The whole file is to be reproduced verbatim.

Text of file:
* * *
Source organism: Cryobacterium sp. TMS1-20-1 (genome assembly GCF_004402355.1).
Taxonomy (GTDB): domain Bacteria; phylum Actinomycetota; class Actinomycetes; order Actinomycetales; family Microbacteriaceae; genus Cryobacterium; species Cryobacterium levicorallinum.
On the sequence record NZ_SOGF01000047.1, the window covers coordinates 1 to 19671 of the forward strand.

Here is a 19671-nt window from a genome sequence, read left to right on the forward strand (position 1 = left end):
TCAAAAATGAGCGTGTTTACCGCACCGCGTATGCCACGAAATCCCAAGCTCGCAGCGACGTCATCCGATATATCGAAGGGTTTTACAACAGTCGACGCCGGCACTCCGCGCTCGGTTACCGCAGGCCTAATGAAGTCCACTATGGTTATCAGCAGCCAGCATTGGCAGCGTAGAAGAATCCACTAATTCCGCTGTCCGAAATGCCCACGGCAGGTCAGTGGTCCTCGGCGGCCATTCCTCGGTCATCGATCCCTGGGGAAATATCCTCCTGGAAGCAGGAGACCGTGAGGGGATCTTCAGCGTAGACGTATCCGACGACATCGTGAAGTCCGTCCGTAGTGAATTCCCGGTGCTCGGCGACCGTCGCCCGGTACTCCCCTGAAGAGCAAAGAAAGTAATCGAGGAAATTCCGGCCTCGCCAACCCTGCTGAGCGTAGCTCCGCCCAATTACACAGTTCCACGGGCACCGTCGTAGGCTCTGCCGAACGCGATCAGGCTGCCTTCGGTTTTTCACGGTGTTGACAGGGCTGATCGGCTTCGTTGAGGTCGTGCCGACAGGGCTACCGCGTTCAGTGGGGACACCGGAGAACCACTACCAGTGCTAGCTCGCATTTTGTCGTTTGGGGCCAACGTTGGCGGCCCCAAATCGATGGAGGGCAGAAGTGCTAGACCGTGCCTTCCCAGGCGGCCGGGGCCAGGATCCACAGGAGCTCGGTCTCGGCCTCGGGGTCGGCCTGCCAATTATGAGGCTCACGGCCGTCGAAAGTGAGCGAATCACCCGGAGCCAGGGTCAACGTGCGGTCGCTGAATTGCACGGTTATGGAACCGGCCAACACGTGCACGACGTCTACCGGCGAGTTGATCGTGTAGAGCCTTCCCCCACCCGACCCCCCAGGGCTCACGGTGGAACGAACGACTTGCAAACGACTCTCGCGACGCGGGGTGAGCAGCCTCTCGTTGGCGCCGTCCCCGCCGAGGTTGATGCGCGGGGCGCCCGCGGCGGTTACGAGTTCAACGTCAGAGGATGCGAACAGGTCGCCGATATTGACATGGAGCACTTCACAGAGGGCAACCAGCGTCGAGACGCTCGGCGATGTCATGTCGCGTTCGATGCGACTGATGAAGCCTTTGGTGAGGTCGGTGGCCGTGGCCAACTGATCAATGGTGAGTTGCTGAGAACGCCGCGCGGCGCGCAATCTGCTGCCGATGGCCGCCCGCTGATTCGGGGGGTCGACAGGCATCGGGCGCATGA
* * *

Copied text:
Source organism: Cryobacterium sp. TMS1-20-1 (genome assembly GCF_004402355.1).
Taxonomy (GTDB): domain Bacteria; phylum Actinomycetota; class Actinomycetes; order Actinomycetales; family Microbacteriaceae; genus Cryobacterium; species Cryobacterium levicorallinum.
On the sequence record NZ_SOGF01000047.1, the window covers coordinates 1 to 19671 of the forward strand.

Here is a 19671-nt window from a genome sequence, read left to right on the forward strand (position 1 = left end):
TCAAAAATGAGCGTGTTTACCGCACCGCGTATGCCACGAAATCCCAAGCTCGCAGCGACGTCATCCGATATATCGAAGGGTTTTACAACAGTCGACGCCGGCACTCCGCGCTCGGTTACCGCAGGCCTAATGAAGTCCACTATGGTTATCAGCAGCCAGCATTGGCAGCGTAGAAGAATCCACTAATTCCGCTGTCCGAAATGCCCACGGCAGGTCAGTGGTCCTCGGCGGCCATTCCTCGGTCATCGATCCCTGGGGAAATATCCTCCTGGAAGCAGGAGACCGTGAGGGGATCTTCAGCGTAGACGTATCCGACGACATCGTGAAGTCCGTCCGTAGTGAATTCCCGGTGCTCGGCGACCGTCGCCCGGTACTCCCCTGAAGAGCAAAGAAAGTAATCGAGGAAATTCCGGCCTCGCCAACCCTGCTGAGCGTAGCTCCGCCCAATTACACAGTTCCACGGGCACCGTCGTAGGCTCTGCCGAACGCGATCAGGCTGCCTTCGGTTTTTCACGGTGTTGACAGGGCTGATCGGCTTCGTTGAGGTCGTGCCGACAGGGCTACCGCGTTCAGTGGGGACACCGGAGAACCACTACCAGTGCTAGCTCGCATTTTGTCGTTTGGGGCCAACGTTGGCGGCCCCAAATCGATGGAGGGCAGAAGTGCTAGACCGTGCCTTCCCAGGCGGCCGGGGCCAGGATCCACAGGAGCTCGGTCTCGGCCTCGGGGTCGGCCTGCCAATTATGAGGCTCACGGCCGTCGAAAGTGAGCGAATCACCCGGAGCCAGGGTCAACGTGCGGTCGCTGAATTGCACGGTTATGGAACCGGCCAACACGTGCACGACGTCTACCGGCGAGTTGATCGTGTAGAGCCTTCCCCCACCCGACCCCCCAGGGCTCACGGTGGAACGAACGACTTGCAAACGACTCTCGCGACGCGGGGTGAGCAGCCTCTCGTTGGCGCCGTCCCCGCCGAGGTTGATGCGCGGGGCGCCCGCGGCGGTTACGAGTTCAACGTCAGAGGATGCGAACAGGTCGCCGATATTGACATGGAGCACTTCACAGAGGGCAACCAGCGTCGAGACGCTCGGCGATGTCATGTCGCGTTCGATGCGACTGATGAAGCCTTTGGTGAGGTCGGTGGCCGTGGCCAACTGATCAATGGTGAGTTGCTGAGAACGCCGCGCGGCGCGCAATCTGCTGCCGATGGCCGCCCGCTGATTCGGGGGGTCGACAGGCATCGGGCGCATGA